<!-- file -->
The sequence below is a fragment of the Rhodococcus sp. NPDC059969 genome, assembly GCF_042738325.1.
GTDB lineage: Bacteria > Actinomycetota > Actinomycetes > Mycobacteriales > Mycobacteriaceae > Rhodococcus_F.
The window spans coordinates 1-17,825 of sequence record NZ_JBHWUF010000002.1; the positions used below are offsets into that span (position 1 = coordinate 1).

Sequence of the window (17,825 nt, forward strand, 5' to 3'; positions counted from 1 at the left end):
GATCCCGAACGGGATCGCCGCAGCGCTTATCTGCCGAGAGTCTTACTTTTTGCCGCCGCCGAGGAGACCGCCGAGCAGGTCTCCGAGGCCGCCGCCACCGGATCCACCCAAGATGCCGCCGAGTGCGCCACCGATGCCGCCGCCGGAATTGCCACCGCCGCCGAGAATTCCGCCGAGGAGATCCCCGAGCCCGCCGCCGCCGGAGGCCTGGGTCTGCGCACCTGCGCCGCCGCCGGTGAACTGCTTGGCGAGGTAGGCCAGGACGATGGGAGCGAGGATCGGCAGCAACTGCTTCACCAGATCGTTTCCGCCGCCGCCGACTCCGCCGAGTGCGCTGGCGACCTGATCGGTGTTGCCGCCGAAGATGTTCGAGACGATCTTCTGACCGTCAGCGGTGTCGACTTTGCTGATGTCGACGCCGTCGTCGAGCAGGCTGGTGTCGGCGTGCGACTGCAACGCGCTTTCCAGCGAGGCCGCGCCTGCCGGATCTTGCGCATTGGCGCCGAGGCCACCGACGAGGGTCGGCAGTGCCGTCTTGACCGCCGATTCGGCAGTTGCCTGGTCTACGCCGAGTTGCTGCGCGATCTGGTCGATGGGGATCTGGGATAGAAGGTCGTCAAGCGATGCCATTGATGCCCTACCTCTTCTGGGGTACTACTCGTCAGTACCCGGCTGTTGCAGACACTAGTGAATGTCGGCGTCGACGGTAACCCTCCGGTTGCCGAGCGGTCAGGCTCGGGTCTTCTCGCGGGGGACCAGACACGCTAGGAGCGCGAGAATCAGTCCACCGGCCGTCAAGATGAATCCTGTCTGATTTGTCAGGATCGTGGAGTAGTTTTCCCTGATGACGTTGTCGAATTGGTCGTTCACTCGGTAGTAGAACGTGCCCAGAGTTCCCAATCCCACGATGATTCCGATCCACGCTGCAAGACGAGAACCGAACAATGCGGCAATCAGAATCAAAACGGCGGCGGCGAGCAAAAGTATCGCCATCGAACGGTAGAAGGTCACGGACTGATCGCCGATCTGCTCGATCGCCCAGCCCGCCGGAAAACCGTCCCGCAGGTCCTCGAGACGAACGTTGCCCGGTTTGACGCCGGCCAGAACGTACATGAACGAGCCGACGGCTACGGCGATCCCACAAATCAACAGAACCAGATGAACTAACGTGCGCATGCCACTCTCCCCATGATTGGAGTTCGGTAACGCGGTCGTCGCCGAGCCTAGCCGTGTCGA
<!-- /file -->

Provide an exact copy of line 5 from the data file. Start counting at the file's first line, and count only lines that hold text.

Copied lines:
GATCCCGAACGGGATCGCCGCAGCGCTTATCTGCCGAGAGTCTTACTTTTTGCCGCCGCCGAGGAGACCGCCGAGCAGGTCTCCGAGGCCGCCGCCACCGGATCCACCCAAGATGCCGCCGAGTGCGCCACCGATGCCGCCGCCGGAATTGCCACCGCCGCCGAGAATTCCGCCGAGGAGATCCCCGAGCCCGCCGCCGCCGGAGGCCTGGGTCTGCGCACCTGCGCCGCCGCCGGTGAACTGCTTGGCGAGGTAGGCCAGGACGATGGGAGCGAGGATCGGCAGCAACTGCTTCACCAGATCGTTTCCGCCGCCGCCGACTCCGCCGAGTGCGCTGGCGACCTGATCGGTGTTGCCGCCGAAGATGTTCGAGACGATCTTCTGACCGTCAGCGGTGTCGACTTTGCTGATGTCGACGCCGTCGTCGAGCAGGCTGGTGTCGGCGTGCGACTGCAACGCGCTTTCCAGCGAGGCCGCGCCTGCCGGATCTTGCGCATTGGCGCCGAGGCCACCGACGAGGGTCGGCAGTGCCGTCTTGACCGCCGATTCGGCAGTTGCCTGGTCTACGCCGAGTTGCTGCGCGATCTGGTCGATGGGGATCTGGGATAGAAGGTCGTCAAGCGATGCCATTGATGCCCTACCTCTTCTGGGGTACTACTCGTCAGTACCCGGCTGTTGCAGACACTAGTGAATGTCGGCGTCGACGGTAACCCTCCGGTTGCCGAGCGGTCAGGCTCGGGTCTTCTCGCGGGGGACCAGACACGCTAGGAGCGCGAGAATCAGTCCACCGGCCGTCAAGATGAATCCTGTCTGATTTGTCAGGATCGTGGAGTAGTTTTCCCTGATGACGTTGTCGAATTGGTCGTTCACTCGGTAGTAGAACGTGCCCAGAGTTCCCAATCCCACGATGATTCCGATCCACGCTGCAAGACGAGAACCGAACAATGCGGCAATCAGAATCAAAACGGCGGCGGCGAGCAAAAGTATCGCCATCGAACGGTAGAAGGTCACGGACTGATCGCCGATCTGCTCGATCGCCCAGCCCGCCGGAAAACCGTCCCGCAGGTCCTCGAGACGAACGTTGCCCGGTTTGACGCCGGCCAGAACGTACATGAACGAGCCGACGGCTACGGCGATCCCACAAATCAACAGAACCAGATGAACTAACGTGCGCATGCCACTCTCCCCATGATTGGAGTTCGGTAACGCGGTCGTCGCCGAGCCTAGCCGTGTCGA